Brandon Borzelli’s Geek Goggle Reviews
Morrison, Daniel, Finch, Kubert & Quitely
The first of DC’s big anniversary issues this month turns in an outstanding effort by the all-star creative team. The who’s who of big name artists teams with a terrific Grant Morrison story that spans three generations of Batman stories. However, the comic book simply doesn’t feel like an anniversary issue. Using the benchmarks set by Marvel Comic’s Amazing Spider-Man #600 and Captain America #600 where we are provided a significant page count of original material, this comic book falls into the realm of Incredible Hulk #600 where it’s a low page count padded with material no one really wants. Because of DC editorial, this issue is one to avoid if you are a casual passerby. Who would want to spend $5 on roughly thirty pages of story with a bunch of pinups and a Batcave guide?
The comic book is essentially divided into three, eight page stories. Each of the three stories takes a look at Batman in different time periods. However, the theme across all three involves a common character, a Professor Nichols. The other commonality is that all three stories involve the Joker’s joke book. The story doesn’t just simply tell a continued straightforward story across three generations. Instead, Morrison uses some time travel to move Nichols and the joke book through the time periods to mix up the order of the appearances. It’s an effective way to keep a reader guessing and keep the mystery high.
The first story may very well be the best. This one has Bruce Wayne as Batman and Dick Grayson as Robin. They are set in the Silver Age and act the part very well. Short of saying Holy Joke Book, both Batman and Robin act as corny and dated as re-reading those old stories. It’s brilliant. Tony Daniel handles the art chores in this story and plays with the dated story very well. There are tons of details and he captures the essence of Bruce and Dick at that age.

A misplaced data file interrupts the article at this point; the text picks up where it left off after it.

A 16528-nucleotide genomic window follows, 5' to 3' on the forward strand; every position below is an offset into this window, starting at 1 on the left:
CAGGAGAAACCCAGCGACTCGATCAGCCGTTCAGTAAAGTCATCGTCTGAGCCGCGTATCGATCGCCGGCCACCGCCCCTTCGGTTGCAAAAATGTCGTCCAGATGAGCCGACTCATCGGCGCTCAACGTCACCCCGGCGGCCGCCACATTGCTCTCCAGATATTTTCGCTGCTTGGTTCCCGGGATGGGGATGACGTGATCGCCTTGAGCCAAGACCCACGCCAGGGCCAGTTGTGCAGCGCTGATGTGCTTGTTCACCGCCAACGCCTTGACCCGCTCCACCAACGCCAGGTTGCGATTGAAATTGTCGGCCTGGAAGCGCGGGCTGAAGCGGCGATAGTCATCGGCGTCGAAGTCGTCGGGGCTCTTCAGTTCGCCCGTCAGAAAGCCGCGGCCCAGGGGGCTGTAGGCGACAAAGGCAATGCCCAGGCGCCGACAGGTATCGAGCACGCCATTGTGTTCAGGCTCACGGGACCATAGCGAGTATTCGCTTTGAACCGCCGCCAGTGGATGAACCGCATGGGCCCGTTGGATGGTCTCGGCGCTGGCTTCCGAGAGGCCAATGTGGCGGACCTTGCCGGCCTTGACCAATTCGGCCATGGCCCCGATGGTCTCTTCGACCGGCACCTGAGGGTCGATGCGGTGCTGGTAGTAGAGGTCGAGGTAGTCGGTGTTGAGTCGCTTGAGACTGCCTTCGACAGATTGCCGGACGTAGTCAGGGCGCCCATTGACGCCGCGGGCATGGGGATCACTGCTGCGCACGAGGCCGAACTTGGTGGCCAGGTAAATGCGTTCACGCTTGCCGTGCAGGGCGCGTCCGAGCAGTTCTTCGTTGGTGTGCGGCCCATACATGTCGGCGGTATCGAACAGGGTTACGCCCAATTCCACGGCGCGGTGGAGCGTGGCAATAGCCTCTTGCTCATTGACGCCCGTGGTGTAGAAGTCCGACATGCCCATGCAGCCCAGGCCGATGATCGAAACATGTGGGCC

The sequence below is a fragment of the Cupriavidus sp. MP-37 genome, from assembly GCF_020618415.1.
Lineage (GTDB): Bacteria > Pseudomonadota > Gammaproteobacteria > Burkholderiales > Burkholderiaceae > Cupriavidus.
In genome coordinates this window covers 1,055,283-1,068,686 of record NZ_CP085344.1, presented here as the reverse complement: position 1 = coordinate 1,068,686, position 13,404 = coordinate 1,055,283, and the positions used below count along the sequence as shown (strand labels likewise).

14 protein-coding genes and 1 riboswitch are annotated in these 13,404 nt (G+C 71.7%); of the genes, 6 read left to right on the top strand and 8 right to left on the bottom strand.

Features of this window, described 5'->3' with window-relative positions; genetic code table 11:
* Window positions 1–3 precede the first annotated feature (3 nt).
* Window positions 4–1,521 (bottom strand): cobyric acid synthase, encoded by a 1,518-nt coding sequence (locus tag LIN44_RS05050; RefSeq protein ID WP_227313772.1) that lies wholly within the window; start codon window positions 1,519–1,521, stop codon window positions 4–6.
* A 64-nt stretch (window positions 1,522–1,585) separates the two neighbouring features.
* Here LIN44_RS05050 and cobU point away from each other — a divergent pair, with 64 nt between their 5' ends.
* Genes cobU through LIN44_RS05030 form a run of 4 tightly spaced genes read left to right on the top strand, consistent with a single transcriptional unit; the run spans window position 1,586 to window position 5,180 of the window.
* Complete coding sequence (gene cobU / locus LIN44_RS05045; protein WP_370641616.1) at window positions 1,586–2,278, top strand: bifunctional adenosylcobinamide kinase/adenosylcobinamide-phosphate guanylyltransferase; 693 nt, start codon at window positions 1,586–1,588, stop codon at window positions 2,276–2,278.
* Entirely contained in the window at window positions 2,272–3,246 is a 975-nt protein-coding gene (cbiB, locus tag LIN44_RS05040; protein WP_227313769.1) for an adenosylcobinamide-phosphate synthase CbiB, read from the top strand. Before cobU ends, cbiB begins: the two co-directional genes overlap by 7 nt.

The second story is set in the present, relatively speaking. Dick Grayson is Batman and Damian is Robin. The story provides by far the best sequence as the duo take on a group of thugs. The art is unfortunately split. Quietly only completes five pages, one of which is the amazing fight sequence, before Scot Kolins finishes it off. While Kolins does some fine work it destroys the flow of the comic to have Quietly drop out mid-story. This was disappointing.
The final story harkens back to Batman #666 where Damian is Batman. This story ties all the threads of the previous two stories. It’s a nice revisit of the character that Morrison created for an alternate future. Andy Kubert blows everyone away in this story. His panels may be the most dense I’ve ever seen. He clearly took this assignment and ran with it as he brought to life the future world.
The comic is rounded out with a six page look at each Batman, such as Batman Beyond or Frank Miller’s Batman in a series of pinups wrapped loosely into a story. Finch doesn’t disappoint as he brings a fresh look at some familiar characters.
Finally the issue is filled with some pinups and a look inside the Batcave.
DC could have made this issue really special with more story or even short stories. Even if guest writers were telling short stories that were out of continuity it would have made the issue feel more special. Instead, this issue felt like an excellent annual. I would imagine a lot of folks will pick this issue up for the sake of the number. I wonder how many will disappointed when they find the material quantity lacking compared to Spider-man or Captain America. I know I was.
3 out of 5 Geek Goggles